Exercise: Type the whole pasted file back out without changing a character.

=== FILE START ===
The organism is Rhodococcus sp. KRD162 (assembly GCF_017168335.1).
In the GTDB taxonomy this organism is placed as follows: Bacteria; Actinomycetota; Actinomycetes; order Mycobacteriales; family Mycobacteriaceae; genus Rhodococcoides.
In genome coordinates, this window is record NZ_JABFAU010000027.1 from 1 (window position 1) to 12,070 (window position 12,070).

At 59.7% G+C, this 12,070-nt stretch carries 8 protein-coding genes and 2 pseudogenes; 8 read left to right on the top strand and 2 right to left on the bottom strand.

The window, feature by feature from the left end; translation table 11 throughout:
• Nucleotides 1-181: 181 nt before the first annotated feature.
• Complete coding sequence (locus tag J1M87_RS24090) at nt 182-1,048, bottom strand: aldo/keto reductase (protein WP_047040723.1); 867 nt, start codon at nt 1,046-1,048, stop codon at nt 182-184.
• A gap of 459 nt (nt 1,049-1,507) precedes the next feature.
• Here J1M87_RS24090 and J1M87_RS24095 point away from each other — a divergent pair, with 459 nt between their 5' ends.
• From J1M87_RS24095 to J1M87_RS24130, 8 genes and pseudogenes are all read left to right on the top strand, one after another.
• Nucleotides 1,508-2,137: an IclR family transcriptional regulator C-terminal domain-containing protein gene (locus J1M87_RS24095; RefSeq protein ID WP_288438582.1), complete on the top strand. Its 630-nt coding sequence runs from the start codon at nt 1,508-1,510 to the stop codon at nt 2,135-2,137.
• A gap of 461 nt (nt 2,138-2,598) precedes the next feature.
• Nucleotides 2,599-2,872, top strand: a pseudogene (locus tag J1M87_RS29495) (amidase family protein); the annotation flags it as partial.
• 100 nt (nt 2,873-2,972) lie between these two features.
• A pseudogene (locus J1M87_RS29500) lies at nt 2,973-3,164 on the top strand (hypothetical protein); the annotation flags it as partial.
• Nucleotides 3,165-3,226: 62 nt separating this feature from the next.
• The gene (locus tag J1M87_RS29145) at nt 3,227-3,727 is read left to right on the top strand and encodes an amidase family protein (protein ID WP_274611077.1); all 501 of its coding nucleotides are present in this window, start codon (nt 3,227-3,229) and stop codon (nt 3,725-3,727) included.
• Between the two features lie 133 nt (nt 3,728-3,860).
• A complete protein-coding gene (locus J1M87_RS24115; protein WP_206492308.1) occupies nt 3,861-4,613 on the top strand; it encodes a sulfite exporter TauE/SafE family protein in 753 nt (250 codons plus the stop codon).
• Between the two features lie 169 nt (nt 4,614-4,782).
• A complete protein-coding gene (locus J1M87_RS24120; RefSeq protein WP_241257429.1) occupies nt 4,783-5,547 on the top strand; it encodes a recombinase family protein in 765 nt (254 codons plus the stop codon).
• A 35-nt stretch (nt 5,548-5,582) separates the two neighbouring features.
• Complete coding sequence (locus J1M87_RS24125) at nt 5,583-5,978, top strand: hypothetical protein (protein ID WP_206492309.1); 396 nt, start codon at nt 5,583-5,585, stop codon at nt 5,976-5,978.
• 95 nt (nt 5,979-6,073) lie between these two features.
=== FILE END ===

The organism is Rhodococcus sp. KRD162 (assembly GCF_017168335.1).
In the GTDB taxonomy this organism is placed as follows: Bacteria; Actinomycetota; Actinomycetes; order Mycobacteriales; family Mycobacteriaceae; genus Rhodococcoides.
In genome coordinates, this window is record NZ_JABFAU010000027.1 from 1 (window position 1) to 12,070 (window position 12,070).

At 59.7% G+C, this 12,070-nt stretch carries 8 protein-coding genes and 2 pseudogenes; 8 read left to right on the top strand and 2 right to left on the bottom strand.

The window, feature by feature from the left end; translation table 11 throughout:
• Nucleotides 1-181: 181 nt before the first annotated feature.
• Complete coding sequence (locus tag J1M87_RS24090) at nt 182-1,048, bottom strand: aldo/keto reductase (protein WP_047040723.1); 867 nt, start codon at nt 1,046-1,048, stop codon at nt 182-184.
• A gap of 459 nt (nt 1,049-1,507) precedes the next feature.
• Here J1M87_RS24090 and J1M87_RS24095 point away from each other — a divergent pair, with 459 nt between their 5' ends.
• From J1M87_RS24095 to J1M87_RS24130, 8 genes and pseudogenes are all read left to right on the top strand, one after another.
• Nucleotides 1,508-2,137: an IclR family transcriptional regulator C-terminal domain-containing protein gene (locus J1M87_RS24095; RefSeq protein ID WP_288438582.1), complete on the top strand. Its 630-nt coding sequence runs from the start codon at nt 1,508-1,510 to the stop codon at nt 2,135-2,137.
• A gap of 461 nt (nt 2,138-2,598) precedes the next feature.
• Nucleotides 2,599-2,872, top strand: a pseudogene (locus tag J1M87_RS29495) (amidase family protein); the annotation flags it as partial.
• 100 nt (nt 2,873-2,972) lie between these two features.
• A pseudogene (locus J1M87_RS29500) lies at nt 2,973-3,164 on the top strand (hypothetical protein); the annotation flags it as partial.
• Nucleotides 3,165-3,226: 62 nt separating this feature from the next.
• The gene (locus tag J1M87_RS29145) at nt 3,227-3,727 is read left to right on the top strand and encodes an amidase family protein (protein ID WP_274611077.1); all 501 of its coding nucleotides are present in this window, start codon (nt 3,227-3,229) and stop codon (nt 3,725-3,727) included.
• Between the two features lie 133 nt (nt 3,728-3,860).
• A complete protein-coding gene (locus J1M87_RS24115; protein WP_206492308.1) occupies nt 3,861-4,613 on the top strand; it encodes a sulfite exporter TauE/SafE family protein in 753 nt (250 codons plus the stop codon).
• Between the two features lie 169 nt (nt 4,614-4,782).
• A complete protein-coding gene (locus J1M87_RS24120; RefSeq protein WP_241257429.1) occupies nt 4,783-5,547 on the top strand; it encodes a recombinase family protein in 765 nt (254 codons plus the stop codon).
• A 35-nt stretch (nt 5,548-5,582) separates the two neighbouring features.
• Complete coding sequence (locus J1M87_RS24125) at nt 5,583-5,978, top strand: hypothetical protein (protein ID WP_206492309.1); 396 nt, start codon at nt 5,583-5,585, stop codon at nt 5,976-5,978.
• 95 nt (nt 5,979-6,073) lie between these two features.